Iron and Arsenic Release from Aquifer Solids in Response to Biostimulation
- J. E. McLean *a,
- R. R. Dupontb and
- D. L. Sorensena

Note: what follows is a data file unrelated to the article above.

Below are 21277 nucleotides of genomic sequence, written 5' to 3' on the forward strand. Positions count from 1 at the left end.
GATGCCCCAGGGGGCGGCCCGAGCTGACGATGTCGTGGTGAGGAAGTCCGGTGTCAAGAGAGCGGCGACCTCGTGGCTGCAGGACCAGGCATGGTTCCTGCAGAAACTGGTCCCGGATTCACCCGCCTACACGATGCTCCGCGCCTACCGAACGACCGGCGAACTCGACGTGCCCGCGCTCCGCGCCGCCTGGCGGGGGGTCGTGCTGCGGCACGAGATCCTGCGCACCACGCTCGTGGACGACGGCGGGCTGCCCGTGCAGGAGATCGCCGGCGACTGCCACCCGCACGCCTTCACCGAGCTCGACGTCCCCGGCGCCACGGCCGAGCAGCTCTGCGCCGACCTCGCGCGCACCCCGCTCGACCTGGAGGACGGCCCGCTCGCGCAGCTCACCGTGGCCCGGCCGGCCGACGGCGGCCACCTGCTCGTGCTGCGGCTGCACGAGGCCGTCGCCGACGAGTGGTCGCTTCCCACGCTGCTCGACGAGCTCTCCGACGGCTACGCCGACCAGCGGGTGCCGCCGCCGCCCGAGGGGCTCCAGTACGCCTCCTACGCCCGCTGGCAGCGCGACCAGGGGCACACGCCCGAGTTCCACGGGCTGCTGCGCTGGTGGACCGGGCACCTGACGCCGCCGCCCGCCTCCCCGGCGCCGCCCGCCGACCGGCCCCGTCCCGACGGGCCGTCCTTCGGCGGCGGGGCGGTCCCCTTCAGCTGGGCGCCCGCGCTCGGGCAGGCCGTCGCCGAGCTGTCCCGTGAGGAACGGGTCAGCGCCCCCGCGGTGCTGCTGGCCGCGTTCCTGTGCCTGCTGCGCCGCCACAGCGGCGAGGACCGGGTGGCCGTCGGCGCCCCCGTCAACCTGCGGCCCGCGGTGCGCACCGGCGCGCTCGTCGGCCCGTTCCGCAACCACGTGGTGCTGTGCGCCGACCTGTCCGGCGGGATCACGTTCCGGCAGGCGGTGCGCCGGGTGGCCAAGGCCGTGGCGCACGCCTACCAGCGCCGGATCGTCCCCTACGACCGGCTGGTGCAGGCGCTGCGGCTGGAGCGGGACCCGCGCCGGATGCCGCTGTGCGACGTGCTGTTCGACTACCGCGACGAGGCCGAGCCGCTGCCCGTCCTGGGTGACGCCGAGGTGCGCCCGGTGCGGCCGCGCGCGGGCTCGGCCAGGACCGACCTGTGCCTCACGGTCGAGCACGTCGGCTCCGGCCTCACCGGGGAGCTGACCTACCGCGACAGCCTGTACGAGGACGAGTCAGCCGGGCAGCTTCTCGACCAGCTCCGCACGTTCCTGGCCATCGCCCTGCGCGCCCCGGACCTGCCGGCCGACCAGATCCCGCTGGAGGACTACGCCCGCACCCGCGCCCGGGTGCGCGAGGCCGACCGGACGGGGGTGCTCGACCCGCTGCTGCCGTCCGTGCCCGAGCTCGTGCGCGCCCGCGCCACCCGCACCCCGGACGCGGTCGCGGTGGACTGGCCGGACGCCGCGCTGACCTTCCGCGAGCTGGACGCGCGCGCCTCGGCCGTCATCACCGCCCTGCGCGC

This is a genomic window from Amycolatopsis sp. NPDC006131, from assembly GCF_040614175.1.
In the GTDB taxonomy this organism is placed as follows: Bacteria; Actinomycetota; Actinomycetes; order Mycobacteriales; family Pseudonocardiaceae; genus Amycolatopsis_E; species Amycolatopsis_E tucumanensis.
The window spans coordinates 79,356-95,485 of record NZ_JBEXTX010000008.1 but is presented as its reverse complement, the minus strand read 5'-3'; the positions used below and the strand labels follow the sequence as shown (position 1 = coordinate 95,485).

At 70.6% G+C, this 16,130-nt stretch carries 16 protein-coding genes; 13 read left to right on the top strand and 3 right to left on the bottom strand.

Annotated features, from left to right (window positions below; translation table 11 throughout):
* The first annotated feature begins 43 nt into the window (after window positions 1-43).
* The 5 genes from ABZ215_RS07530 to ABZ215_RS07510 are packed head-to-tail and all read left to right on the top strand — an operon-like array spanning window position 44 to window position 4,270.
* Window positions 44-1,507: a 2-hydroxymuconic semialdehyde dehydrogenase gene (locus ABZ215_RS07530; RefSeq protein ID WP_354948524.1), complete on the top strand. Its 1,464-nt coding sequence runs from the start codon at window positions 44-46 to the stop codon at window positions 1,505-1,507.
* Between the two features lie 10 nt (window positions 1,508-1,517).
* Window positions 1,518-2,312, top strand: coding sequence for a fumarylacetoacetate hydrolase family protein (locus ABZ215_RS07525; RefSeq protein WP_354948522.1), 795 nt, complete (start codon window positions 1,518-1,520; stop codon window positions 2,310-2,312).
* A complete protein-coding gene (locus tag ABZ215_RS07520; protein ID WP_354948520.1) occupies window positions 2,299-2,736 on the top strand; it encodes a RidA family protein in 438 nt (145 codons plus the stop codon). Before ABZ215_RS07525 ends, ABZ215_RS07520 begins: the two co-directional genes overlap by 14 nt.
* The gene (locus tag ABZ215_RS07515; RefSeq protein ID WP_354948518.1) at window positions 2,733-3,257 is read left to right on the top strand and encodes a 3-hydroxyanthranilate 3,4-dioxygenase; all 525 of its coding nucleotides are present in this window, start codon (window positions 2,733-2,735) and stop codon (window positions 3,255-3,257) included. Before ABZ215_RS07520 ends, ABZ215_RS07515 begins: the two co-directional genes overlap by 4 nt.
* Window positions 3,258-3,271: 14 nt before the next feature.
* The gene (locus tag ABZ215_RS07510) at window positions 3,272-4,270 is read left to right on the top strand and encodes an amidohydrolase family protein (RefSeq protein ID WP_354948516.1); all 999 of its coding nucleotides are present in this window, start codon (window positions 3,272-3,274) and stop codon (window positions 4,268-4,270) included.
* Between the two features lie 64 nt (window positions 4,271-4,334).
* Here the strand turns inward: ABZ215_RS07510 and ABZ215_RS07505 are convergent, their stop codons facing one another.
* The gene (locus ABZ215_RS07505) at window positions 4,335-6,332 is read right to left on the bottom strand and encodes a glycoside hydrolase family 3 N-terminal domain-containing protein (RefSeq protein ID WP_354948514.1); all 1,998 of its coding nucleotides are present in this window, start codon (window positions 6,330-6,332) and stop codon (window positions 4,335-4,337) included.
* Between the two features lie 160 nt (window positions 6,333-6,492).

Biostimulation has been used at various contaminated sites to promote the reductive dechlorination of trichloroethylene (TCE), but the addition of carbon and energy donor also stimulates bacteria that use Fe(III) as the terminal electron acceptor (TEA) in potential competition with dechlorination processes. Microcosm studies were conducted to determine the influence of various carbon donors on the extent of reductive dissolution of aquifer solids containing Fe(III) and arsenic. Glucose, a fermentable and respirable carbon donor, led to the production of 1500 mg Fe(II) kg−1, or 24% of the total Fe in the aquifer sediment being reduced to Fe(II), whereas the same concentration of carbon as acetate resulted in only 300 mg Fe(II) kg−1 being produced. The biogenic Fe(II) produced with acetate was exclusively associated with the solid phase whereas with fermentable carbon donors as whey and glucose, 22 and 54% of the Fe(II) was in solution. With fermentation, some of the metabolites appear to be electron shuttling chemicals and chelating agents that facilitate the reductive dissolution of even crystalline Fe(III) oxides. Without the presence of electron shuttling chemicals, only surficial Fe in direct contact with the bacteria was bioavailable, as illustrated when acetate was used. Regardless of carbon donor type and concentration, As concentrations in the water exceeded drinking water standards. The As dissolution appears to have been the result of the direct use of As as an electron acceptor by dissimilatory arsenic reducing bacteria. Our findings indicate that selection of the carbon and energy donor for biostimulation for remediation of chlorinated solvent impacted aquifers may greatly influence the extent of the reductive dissolution of iron minerals in direct competition with dechlorination processes. Biostimulation may also result in a significant release of As to the solution phase, contributing to further contamination of the aquifer.Please view the pdf by using the Full Text (PDF) link under 'View' to the left.
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